Chicken wire

Chicken wire, or poultry netting, is a mesh of wire, generally used for making fences. It is made of thin, flexible galvanized wire, with hexagonal gaps. Available in 1 inch (about 2.5 cm) diameter, 2 inch (about 5 cm) and 1/2 inch (about 1.3 cm), chicken wire is available in various wire gauges usually 19 gauge (about 1 mm wire) to 22 gauge (about 0.7 mm wire)

In construction, chicken wire is used as a matrix to hold cement or plaster, in a process known as stuccoing. Concrete reinforced with chicken wire yields ferrocement, a versatile construction material.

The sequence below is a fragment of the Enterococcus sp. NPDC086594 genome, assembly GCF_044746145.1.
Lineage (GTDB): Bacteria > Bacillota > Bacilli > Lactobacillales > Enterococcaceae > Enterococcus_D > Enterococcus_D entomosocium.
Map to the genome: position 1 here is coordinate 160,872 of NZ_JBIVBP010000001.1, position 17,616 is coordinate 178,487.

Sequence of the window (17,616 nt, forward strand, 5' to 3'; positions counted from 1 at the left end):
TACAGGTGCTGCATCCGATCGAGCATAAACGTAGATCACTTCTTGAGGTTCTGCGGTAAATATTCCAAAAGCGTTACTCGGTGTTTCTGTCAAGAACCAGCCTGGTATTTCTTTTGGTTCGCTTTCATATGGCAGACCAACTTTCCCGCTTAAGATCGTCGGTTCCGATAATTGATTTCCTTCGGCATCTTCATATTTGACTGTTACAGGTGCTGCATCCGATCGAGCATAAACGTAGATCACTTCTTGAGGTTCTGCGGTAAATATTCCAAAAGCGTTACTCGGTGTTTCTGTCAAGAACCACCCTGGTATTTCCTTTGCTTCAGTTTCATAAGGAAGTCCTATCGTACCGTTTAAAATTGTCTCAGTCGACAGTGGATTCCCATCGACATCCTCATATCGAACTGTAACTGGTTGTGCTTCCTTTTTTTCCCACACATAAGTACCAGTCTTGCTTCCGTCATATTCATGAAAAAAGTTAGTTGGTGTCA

It can also be used as a security measure in musical venues to protect the musicians from things being thrown, as seen in the 1980 film The Blues Brothers.

Other uses

Psychologist Harry Harlow used chicken wire to create "surrogate mothers" for rhesus monkeys. In experiments, the wire "mothers" tended to inspire less affection than cloth "mothers" despite being equipped with "nipples" supplying "milk."

Filmmaker Steven Spielberg claims that the animatronics puppet for E.T. "was made out of brown Play-Doh and chicken wire" in a teaser trailer for the film Bee Movie.

In chemistry, molecules with fused carbon rings are often compared to chicken wire — see chicken wire (chemistry).

In photonics, the chicken-wire effect is a predominant pattern of low transmission lines between multifiber bundles in a fiberoptic used to couple the intensifier tube to the CCD sensor. The lines have a pattern similar to that of chicken wire.

See also

External links

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